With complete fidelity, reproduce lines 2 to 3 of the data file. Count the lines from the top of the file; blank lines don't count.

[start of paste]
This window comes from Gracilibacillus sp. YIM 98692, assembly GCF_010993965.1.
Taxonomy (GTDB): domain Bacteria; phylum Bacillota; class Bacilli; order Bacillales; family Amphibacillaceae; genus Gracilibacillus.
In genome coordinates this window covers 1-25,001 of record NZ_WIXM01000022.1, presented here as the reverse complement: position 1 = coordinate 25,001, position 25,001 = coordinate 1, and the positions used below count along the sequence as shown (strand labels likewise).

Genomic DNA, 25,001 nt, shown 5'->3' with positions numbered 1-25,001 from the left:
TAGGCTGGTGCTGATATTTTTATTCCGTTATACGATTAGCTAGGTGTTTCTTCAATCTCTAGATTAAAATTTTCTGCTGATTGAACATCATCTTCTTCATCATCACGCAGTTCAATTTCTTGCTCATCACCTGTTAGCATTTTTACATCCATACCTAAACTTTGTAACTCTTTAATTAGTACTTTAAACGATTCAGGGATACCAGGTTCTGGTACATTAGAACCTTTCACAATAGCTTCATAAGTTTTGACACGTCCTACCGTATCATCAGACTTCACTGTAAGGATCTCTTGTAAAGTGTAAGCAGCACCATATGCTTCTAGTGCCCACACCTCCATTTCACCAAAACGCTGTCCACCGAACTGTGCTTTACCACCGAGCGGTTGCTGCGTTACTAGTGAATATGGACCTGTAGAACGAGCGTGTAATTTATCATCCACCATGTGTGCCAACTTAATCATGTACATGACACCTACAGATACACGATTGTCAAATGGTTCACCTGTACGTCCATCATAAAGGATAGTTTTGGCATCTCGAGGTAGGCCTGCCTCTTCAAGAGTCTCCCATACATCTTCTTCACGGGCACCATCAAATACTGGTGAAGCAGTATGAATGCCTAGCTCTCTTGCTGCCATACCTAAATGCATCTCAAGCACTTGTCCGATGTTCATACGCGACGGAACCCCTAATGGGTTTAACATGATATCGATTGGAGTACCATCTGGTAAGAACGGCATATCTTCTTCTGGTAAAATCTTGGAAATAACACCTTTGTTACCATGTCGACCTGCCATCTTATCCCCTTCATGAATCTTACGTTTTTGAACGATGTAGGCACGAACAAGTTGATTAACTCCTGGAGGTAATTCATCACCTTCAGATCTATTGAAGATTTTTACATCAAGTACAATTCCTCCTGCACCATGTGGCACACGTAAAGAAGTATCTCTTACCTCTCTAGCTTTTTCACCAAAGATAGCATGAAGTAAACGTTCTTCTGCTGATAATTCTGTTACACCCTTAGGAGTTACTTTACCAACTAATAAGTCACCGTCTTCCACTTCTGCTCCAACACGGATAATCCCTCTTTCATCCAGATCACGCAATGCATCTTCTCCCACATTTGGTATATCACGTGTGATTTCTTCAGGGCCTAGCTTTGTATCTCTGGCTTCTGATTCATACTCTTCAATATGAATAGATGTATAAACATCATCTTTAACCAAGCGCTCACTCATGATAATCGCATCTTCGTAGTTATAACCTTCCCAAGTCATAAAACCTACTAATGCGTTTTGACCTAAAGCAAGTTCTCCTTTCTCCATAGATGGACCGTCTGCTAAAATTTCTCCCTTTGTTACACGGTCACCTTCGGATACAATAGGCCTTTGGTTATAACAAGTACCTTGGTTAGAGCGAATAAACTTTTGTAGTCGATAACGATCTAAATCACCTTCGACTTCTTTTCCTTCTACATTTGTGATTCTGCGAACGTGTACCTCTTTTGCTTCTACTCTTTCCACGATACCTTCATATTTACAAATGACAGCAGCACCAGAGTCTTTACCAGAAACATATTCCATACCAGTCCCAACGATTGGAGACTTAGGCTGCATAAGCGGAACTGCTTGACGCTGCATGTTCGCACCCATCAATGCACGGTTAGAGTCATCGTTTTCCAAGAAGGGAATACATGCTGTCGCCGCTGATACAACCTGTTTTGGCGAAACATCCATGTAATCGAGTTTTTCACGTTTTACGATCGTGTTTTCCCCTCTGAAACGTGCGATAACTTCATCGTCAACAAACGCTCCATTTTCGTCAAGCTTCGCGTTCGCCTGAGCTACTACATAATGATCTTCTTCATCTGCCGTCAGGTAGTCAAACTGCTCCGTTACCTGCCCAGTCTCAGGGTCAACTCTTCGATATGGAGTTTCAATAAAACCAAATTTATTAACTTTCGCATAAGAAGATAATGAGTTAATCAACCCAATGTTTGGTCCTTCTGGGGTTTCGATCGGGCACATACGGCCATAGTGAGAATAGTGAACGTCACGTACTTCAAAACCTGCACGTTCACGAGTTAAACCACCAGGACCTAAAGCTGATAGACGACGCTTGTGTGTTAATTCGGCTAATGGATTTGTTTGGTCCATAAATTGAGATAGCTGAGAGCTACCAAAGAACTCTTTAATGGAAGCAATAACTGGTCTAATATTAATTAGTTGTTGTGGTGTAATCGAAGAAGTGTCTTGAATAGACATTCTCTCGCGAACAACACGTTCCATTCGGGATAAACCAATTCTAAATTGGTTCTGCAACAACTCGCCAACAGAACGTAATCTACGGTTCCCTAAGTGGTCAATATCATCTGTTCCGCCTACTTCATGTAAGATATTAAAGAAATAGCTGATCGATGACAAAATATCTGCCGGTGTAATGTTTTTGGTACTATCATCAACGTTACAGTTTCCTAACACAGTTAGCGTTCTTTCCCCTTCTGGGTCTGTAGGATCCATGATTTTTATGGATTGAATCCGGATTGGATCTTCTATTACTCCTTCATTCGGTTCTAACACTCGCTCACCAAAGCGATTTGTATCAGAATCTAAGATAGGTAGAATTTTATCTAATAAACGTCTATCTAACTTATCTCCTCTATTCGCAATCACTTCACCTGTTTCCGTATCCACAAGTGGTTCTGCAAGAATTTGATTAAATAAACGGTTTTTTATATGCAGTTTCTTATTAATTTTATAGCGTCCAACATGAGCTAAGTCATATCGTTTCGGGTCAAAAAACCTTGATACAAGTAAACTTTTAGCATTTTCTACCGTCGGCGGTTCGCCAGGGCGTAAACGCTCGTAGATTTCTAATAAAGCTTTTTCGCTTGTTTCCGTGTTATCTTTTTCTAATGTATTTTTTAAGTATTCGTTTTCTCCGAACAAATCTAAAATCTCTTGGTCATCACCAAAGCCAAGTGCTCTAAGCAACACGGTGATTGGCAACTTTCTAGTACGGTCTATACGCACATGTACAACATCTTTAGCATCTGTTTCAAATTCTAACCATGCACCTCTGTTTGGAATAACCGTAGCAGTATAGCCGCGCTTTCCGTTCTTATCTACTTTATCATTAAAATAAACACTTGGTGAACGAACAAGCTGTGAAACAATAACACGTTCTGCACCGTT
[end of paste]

Taxonomy (GTDB): domain Bacteria; phylum Bacillota; class Bacilli; order Bacillales; family Amphibacillaceae; genus Gracilibacillus.
In genome coordinates this window covers 1-25,001 of record NZ_WIXM01000022.1, presented here as the reverse complement: position 1 = coordinate 25,001, position 25,001 = coordinate 1, and the positions used below count along the sequence as shown (strand labels likewise).